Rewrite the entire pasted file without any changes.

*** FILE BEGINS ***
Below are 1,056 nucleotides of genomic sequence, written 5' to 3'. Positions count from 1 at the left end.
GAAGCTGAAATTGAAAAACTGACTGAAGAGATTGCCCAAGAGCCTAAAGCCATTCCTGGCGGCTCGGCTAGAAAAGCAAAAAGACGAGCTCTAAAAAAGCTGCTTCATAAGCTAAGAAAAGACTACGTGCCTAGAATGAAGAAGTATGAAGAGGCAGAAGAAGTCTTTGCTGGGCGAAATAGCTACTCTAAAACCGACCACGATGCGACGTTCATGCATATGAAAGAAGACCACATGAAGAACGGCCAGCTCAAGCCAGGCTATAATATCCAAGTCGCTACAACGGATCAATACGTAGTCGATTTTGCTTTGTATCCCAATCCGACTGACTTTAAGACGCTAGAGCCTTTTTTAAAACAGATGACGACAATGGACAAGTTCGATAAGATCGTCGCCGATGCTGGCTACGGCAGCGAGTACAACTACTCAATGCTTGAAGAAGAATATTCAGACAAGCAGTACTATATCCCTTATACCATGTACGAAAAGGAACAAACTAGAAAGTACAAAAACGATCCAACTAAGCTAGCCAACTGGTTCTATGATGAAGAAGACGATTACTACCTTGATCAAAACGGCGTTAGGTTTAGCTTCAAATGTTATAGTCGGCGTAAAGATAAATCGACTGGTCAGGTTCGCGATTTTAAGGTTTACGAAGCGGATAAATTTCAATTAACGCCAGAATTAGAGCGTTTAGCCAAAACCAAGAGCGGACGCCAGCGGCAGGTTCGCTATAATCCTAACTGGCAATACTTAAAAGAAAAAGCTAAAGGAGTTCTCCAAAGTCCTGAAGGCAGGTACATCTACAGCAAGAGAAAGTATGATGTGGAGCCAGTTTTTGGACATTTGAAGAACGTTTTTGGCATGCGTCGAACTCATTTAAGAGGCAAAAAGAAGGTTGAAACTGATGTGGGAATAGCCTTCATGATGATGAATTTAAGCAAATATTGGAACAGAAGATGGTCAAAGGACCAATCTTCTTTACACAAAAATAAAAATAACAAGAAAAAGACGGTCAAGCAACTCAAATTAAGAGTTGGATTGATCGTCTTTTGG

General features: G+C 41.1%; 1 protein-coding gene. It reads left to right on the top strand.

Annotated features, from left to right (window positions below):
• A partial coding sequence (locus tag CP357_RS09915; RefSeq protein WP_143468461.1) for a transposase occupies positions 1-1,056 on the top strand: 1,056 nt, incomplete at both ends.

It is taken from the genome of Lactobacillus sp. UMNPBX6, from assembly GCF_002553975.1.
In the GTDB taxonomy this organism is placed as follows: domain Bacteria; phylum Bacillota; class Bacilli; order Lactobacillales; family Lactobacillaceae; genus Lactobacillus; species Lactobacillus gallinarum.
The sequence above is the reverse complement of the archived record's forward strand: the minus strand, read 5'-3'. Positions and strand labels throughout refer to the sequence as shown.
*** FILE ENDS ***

Below are 1,056 nucleotides of genomic sequence, written 5' to 3'. Positions count from 1 at the left end.
GAAGCTGAAATTGAAAAACTGACTGAAGAGATTGCCCAAGAGCCTAAAGCCATTCCTGGCGGCTCGGCTAGAAAAGCAAAAAGACGAGCTCTAAAAAAGCTGCTTCATAAGCTAAGAAAAGACTACGTGCCTAGAATGAAGAAGTATGAAGAGGCAGAAGAAGTCTTTGCTGGGCGAAATAGCTACTCTAAAACCGACCACGATGCGACGTTCATGCATATGAAAGAAGACCACATGAAGAACGGCCAGCTCAAGCCAGGCTATAATATCCAAGTCGCTACAACGGATCAATACGTAGTCGATTTTGCTTTGTATCCCAATCCGACTGACTTTAAGACGCTAGAGCCTTTTTTAAAACAGATGACGACAATGGACAAGTTCGATAAGATCGTCGCCGATGCTGGCTACGGCAGCGAGTACAACTACTCAATGCTTGAAGAAGAATATTCAGACAAGCAGTACTATATCCCTTATACCATGTACGAAAAGGAACAAACTAGAAAGTACAAAAACGATCCAACTAAGCTAGCCAACTGGTTCTATGATGAAGAAGACGATTACTACCTTGATCAAAACGGCGTTAGGTTTAGCTTCAAATGTTATAGTCGGCGTAAAGATAAATCGACTGGTCAGGTTCGCGATTTTAAGGTTTACGAAGCGGATAAATTTCAATTAACGCCAGAATTAGAGCGTTTAGCCAAAACCAAGAGCGGACGCCAGCGGCAGGTTCGCTATAATCCTAACTGGCAATACTTAAAAGAAAAAGCTAAAGGAGTTCTCCAAAGTCCTGAAGGCAGGTACATCTACAGCAAGAGAAAGTATGATGTGGAGCCAGTTTTTGGACATTTGAAGAACGTTTTTGGCATGCGTCGAACTCATTTAAGAGGCAAAAAGAAGGTTGAAACTGATGTGGGAATAGCCTTCATGATGATGAATTTAAGCAAATATTGGAACAGAAGATGGTCAAAGGACCAATCTTCTTTACACAAAAATAAAAATAACAAGAAAAAGACGGTCAAGCAACTCAAATTAAGAGTTGGATTGATCGTCTTTTGG

General features: G+C 41.1%; 1 protein-coding gene. It reads left to right on the top strand.

Annotated features, from left to right (window positions below):
• A partial coding sequence (locus tag CP357_RS09915; RefSeq protein WP_143468461.1) for a transposase occupies positions 1-1,056 on the top strand: 1,056 nt, incomplete at both ends.

It is taken from the genome of Lactobacillus sp. UMNPBX6, from assembly GCF_002553975.1.
In the GTDB taxonomy this organism is placed as follows: domain Bacteria; phylum Bacillota; class Bacilli; order Lactobacillales; family Lactobacillaceae; genus Lactobacillus; species Lactobacillus gallinarum.
The sequence above is the reverse complement of the archived record's forward strand: the minus strand, read 5'-3'. Positions and strand labels throughout refer to the sequence as shown.